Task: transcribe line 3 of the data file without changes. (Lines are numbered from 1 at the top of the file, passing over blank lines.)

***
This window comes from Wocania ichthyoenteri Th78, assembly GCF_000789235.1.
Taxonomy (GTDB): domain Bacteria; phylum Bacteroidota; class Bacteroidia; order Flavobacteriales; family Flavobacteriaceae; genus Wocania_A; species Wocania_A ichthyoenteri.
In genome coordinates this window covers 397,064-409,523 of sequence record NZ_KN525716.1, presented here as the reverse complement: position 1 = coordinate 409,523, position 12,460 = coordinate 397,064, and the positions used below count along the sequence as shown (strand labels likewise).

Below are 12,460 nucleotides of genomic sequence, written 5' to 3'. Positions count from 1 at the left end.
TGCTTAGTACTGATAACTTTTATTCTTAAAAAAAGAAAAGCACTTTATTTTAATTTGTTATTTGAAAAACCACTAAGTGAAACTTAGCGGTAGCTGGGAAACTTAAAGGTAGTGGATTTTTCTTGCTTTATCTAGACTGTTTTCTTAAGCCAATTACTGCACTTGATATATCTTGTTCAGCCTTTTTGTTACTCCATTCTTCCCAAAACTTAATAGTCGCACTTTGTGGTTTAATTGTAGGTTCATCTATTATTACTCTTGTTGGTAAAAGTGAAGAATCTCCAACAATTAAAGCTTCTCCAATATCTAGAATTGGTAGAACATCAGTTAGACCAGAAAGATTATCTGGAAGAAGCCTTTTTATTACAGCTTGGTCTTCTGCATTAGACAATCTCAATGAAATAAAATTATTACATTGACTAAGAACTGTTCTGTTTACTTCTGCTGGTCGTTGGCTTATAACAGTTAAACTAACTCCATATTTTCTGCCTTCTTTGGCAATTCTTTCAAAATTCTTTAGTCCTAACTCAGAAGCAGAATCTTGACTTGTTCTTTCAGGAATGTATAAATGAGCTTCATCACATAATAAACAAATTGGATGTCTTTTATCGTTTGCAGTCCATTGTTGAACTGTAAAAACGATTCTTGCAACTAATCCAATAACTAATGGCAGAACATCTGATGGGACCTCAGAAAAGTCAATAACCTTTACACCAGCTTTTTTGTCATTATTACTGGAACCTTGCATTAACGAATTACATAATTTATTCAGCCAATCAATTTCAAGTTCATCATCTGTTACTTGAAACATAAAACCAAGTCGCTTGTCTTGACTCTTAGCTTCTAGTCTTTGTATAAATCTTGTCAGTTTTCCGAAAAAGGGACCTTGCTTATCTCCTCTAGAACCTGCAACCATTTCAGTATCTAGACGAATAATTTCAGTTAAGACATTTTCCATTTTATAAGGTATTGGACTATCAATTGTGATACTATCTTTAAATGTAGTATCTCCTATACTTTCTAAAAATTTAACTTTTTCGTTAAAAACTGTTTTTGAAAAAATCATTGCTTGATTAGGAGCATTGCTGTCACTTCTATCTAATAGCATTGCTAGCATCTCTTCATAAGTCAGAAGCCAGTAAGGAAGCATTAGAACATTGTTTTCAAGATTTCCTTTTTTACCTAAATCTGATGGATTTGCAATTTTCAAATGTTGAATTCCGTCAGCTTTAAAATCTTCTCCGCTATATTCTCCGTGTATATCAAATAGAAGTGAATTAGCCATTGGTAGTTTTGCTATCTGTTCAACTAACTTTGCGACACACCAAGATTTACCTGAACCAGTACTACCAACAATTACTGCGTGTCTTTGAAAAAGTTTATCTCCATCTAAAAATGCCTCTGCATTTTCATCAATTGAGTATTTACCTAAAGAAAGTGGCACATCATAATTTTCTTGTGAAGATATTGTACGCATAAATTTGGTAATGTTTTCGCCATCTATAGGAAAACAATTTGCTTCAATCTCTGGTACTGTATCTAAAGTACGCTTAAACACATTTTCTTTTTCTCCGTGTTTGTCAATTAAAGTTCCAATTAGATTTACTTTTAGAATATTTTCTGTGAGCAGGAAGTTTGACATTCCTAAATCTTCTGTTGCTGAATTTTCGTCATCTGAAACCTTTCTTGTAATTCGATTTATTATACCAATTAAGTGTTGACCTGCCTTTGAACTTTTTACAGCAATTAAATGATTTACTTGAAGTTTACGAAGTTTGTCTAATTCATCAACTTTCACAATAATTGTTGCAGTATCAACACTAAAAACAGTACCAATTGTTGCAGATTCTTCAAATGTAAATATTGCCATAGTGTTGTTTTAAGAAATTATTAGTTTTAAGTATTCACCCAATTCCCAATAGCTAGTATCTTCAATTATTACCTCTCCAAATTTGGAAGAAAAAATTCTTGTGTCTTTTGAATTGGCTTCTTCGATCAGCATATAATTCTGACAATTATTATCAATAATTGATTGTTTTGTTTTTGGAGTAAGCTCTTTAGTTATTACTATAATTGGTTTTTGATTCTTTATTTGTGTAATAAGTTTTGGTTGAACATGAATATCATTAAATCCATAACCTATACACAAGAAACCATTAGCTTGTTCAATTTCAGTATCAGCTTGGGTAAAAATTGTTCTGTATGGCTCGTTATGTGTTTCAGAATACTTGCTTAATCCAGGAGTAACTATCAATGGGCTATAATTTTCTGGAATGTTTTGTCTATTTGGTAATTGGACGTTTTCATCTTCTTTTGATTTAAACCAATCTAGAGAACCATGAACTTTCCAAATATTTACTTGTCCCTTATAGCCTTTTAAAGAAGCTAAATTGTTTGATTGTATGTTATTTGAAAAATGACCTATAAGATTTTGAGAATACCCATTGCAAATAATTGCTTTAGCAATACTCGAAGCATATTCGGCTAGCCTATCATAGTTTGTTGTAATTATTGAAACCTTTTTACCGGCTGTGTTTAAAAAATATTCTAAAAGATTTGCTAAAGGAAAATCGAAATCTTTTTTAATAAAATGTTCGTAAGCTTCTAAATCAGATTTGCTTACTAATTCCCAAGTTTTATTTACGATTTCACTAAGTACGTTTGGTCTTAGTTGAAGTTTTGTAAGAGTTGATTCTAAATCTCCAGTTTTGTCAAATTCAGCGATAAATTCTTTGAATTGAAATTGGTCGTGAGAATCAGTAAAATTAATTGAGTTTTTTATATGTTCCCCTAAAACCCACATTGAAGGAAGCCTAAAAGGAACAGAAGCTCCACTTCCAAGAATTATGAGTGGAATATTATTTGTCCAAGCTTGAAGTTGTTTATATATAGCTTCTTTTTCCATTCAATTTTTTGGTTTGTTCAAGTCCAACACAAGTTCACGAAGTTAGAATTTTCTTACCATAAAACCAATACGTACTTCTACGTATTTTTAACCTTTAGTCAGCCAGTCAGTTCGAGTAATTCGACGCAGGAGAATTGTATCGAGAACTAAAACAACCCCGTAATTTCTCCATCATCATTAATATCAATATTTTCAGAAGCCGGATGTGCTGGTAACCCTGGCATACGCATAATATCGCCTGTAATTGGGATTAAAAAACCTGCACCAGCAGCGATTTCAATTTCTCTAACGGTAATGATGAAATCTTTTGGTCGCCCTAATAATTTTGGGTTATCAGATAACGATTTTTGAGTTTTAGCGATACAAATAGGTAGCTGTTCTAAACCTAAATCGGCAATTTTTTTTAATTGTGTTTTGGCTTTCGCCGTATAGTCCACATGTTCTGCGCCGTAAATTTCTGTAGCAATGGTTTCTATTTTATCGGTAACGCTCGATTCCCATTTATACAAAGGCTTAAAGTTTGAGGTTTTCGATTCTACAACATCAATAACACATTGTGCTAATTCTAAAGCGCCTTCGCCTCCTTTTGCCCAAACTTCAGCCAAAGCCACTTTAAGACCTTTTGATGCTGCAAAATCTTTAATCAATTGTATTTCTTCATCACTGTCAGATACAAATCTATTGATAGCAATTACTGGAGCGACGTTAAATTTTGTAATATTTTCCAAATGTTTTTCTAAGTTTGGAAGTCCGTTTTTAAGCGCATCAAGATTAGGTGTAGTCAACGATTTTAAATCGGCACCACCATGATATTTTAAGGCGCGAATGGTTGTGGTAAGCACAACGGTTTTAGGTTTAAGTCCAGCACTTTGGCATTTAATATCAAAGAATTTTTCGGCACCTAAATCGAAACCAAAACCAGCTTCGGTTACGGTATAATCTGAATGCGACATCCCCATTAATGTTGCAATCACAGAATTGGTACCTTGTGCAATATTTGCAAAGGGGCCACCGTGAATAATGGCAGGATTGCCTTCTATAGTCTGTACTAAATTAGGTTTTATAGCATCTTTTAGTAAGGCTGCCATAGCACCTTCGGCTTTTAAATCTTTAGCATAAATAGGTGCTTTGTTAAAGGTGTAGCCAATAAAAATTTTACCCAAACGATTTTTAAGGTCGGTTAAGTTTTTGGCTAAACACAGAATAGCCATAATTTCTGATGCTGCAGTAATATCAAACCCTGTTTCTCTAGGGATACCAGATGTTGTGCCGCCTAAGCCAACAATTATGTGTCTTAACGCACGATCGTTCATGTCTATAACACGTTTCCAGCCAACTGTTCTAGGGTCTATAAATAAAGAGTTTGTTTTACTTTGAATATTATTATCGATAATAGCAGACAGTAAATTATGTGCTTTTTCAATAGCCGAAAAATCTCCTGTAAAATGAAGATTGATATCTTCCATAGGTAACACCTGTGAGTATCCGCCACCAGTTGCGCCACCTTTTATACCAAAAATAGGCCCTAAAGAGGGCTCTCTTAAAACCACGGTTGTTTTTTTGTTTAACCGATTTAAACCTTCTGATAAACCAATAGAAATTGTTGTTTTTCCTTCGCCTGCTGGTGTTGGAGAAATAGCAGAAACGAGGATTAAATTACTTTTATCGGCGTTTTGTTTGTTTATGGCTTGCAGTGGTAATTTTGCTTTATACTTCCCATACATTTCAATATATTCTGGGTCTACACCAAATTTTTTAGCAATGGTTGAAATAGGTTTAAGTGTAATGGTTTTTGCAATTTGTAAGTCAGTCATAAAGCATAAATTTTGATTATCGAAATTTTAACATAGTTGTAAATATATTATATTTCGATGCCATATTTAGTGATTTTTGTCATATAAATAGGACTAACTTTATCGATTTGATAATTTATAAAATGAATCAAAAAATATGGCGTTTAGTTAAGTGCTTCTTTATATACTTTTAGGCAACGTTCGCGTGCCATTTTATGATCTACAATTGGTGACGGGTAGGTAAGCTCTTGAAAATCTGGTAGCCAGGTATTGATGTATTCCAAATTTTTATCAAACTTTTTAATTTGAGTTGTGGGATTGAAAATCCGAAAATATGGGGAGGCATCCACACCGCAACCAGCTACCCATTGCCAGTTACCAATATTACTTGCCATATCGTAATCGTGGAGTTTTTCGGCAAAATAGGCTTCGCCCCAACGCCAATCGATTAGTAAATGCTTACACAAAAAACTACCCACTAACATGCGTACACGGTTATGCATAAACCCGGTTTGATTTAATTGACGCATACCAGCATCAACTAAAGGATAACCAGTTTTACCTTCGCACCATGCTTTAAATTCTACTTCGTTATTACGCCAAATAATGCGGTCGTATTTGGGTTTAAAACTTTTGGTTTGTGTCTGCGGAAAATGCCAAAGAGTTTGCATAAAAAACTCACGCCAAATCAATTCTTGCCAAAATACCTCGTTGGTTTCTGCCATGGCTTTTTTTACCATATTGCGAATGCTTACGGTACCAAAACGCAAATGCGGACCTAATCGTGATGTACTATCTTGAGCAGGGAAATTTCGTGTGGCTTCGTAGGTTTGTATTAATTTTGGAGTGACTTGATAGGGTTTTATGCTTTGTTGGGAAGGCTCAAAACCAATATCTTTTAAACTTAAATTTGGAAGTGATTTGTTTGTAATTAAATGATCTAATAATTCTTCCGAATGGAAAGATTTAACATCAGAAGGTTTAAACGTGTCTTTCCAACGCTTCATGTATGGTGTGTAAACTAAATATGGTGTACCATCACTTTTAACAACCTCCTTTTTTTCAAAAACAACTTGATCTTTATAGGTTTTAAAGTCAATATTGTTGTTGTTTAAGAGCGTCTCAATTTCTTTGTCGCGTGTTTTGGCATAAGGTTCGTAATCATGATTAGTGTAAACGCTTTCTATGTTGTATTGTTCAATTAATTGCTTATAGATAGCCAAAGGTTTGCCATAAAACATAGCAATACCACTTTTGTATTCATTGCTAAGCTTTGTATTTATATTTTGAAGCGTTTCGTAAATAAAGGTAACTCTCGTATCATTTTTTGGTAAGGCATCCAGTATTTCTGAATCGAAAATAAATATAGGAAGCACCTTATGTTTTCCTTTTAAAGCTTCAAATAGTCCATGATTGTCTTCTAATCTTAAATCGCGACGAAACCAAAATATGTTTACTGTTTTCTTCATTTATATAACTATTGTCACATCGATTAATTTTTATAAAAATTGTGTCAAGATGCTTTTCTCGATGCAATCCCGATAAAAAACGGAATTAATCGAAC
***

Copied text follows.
In genome coordinates this window covers 397,064-409,523 of sequence record NZ_KN525716.1, presented here as the reverse complement: position 1 = coordinate 409,523, position 12,460 = coordinate 397,064, and the positions used below count along the sequence as shown (strand labels likewise).